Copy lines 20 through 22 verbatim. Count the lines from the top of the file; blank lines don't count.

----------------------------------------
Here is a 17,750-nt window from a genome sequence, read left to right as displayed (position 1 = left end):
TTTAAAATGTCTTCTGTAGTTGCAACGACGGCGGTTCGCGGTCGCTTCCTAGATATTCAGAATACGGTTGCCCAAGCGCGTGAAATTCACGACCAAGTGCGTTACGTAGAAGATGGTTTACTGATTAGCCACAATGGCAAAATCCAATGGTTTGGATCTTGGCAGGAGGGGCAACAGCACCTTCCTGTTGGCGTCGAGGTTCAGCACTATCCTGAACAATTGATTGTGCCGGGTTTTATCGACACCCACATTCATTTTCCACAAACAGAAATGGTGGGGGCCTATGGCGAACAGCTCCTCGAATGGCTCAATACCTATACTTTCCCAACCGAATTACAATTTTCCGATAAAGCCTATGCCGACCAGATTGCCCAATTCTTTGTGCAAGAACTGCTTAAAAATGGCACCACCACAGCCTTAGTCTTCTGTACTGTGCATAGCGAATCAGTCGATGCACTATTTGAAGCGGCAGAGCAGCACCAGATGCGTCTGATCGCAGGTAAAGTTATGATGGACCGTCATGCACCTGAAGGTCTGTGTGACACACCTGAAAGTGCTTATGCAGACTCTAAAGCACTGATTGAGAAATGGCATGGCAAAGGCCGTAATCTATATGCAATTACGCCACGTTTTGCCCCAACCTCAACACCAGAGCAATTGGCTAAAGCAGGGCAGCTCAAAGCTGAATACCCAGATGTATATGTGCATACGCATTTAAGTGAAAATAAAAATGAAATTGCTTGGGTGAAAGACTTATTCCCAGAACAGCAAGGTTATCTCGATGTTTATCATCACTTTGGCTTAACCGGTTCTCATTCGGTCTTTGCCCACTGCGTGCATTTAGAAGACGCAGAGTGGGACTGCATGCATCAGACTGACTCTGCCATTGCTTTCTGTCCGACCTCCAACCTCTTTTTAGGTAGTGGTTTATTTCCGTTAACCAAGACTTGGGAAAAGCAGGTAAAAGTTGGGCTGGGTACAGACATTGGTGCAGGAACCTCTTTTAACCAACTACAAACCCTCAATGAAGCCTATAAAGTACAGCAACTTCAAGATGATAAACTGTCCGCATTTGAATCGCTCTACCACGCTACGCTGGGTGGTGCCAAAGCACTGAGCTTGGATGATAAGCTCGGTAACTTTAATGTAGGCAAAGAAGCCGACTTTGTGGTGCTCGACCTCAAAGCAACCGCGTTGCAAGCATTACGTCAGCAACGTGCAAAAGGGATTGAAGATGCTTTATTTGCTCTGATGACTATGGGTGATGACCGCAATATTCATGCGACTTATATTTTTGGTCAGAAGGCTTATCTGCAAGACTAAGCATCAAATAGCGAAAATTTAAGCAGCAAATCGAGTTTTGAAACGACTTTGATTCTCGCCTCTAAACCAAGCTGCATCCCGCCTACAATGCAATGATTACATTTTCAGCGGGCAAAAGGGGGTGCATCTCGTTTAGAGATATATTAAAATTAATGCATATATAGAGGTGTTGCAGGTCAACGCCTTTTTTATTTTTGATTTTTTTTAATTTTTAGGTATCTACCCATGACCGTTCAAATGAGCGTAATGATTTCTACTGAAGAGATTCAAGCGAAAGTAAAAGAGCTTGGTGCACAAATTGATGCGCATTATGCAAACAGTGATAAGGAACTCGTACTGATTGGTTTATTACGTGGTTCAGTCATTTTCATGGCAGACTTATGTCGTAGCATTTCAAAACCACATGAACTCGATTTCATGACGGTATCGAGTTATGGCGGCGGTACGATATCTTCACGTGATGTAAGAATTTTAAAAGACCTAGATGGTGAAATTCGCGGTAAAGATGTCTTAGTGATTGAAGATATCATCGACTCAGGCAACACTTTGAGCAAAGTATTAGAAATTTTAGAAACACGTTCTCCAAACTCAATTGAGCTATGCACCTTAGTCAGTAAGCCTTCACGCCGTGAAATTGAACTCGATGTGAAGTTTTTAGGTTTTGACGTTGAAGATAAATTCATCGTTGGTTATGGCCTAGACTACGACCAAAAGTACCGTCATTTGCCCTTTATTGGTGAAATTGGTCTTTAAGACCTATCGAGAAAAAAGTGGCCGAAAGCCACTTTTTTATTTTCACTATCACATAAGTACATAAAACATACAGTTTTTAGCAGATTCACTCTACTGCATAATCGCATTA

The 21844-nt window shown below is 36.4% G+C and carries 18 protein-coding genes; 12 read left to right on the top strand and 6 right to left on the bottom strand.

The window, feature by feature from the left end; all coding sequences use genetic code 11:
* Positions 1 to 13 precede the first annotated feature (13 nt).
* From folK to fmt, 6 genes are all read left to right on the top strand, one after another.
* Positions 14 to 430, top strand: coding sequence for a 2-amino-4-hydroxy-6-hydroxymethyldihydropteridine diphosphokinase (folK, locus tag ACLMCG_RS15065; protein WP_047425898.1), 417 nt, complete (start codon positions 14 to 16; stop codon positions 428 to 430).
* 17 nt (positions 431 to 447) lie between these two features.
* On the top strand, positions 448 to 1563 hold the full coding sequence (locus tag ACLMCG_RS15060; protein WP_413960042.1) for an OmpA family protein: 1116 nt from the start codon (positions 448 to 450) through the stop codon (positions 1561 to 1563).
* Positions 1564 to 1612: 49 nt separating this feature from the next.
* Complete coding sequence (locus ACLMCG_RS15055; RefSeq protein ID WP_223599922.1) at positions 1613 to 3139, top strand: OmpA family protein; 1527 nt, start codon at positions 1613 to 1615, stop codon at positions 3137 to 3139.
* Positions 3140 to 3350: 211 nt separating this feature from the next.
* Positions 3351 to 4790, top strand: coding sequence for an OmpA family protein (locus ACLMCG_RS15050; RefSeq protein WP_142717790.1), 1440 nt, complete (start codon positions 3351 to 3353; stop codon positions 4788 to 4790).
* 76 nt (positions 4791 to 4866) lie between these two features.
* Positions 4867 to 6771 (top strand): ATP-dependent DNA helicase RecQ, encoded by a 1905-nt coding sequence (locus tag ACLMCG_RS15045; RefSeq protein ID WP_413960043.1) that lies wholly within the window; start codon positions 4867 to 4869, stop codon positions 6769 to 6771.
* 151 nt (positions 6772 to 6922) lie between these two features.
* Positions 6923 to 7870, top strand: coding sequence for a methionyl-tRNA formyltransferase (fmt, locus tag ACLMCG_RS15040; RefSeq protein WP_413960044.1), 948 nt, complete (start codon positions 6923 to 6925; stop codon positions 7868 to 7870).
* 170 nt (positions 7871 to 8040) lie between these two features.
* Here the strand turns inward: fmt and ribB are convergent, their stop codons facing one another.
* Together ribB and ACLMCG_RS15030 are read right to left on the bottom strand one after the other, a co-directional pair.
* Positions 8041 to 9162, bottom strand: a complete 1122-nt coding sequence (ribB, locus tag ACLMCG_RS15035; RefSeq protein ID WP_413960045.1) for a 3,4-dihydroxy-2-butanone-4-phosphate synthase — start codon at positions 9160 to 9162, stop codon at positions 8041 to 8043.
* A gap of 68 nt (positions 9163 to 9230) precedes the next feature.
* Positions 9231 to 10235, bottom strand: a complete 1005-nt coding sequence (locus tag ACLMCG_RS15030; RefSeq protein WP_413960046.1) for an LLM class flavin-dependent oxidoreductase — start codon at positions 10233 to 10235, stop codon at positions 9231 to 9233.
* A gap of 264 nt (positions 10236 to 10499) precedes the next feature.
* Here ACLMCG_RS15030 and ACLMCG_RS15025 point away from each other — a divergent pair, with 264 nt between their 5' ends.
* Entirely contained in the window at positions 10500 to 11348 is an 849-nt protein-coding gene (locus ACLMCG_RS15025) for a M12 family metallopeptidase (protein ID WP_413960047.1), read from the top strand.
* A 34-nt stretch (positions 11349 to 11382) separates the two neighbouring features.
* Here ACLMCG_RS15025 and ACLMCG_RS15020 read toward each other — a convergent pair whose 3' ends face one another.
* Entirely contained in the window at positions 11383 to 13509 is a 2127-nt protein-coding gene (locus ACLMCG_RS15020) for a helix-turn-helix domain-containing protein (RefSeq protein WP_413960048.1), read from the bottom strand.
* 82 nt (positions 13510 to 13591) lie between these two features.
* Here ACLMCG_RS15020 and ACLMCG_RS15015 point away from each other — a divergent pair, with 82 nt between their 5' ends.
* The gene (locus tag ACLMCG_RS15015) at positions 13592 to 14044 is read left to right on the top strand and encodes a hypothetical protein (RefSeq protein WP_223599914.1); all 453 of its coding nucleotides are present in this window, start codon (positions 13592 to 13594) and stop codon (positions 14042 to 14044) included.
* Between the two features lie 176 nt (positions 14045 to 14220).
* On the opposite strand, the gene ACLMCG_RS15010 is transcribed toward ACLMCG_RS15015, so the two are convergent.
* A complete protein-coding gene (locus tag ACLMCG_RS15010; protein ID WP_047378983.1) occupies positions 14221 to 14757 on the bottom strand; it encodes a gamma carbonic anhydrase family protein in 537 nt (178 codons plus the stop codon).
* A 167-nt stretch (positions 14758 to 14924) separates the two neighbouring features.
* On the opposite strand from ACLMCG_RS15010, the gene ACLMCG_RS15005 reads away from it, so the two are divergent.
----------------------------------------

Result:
* Together ribB and ACLMCG_RS15030 are read right to left on the bottom strand one after the other, a co-directional pair.
* Positions 8041 to 9162, bottom strand: a complete 1122-nt coding sequence (ribB, locus tag ACLMCG_RS15035; RefSeq protein ID WP_413960045.1) for a 3,4-dihydroxy-2-butanone-4-phosphate synthase — start codon at positions 9160 to 9162, stop codon at positions 8041 to 8043.
* A gap of 68 nt (positions 9163 to 9230) precedes the next feature.